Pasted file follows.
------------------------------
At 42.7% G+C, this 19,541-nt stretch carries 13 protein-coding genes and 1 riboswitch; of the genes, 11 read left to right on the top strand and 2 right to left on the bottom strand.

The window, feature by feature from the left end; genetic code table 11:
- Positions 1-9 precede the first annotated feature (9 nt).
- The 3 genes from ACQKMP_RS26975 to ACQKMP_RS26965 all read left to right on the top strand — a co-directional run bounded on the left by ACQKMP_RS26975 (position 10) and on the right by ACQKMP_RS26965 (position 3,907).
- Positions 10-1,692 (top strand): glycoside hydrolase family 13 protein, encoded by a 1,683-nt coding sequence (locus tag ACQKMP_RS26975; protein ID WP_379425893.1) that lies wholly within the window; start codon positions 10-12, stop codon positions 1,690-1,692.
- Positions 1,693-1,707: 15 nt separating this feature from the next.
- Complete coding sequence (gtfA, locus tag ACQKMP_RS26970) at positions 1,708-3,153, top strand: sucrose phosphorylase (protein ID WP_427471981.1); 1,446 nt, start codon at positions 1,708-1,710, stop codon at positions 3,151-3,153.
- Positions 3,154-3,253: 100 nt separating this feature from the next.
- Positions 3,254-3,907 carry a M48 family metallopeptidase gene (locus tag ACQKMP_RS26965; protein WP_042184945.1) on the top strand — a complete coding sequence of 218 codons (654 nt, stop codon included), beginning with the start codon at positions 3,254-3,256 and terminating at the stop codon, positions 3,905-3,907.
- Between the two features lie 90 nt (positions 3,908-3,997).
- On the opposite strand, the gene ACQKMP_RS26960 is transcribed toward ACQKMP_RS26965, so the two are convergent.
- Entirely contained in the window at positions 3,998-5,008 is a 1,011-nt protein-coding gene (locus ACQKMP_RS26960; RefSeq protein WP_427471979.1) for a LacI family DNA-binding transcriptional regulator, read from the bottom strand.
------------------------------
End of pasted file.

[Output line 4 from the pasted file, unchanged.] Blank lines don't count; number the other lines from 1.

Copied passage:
- The 3 genes from ACQKMP_RS26975 to ACQKMP_RS26965 all read left to right on the top strand — a co-directional run bounded on the left by ACQKMP_RS26975 (position 10) and on the right by ACQKMP_RS26965 (position 3,907).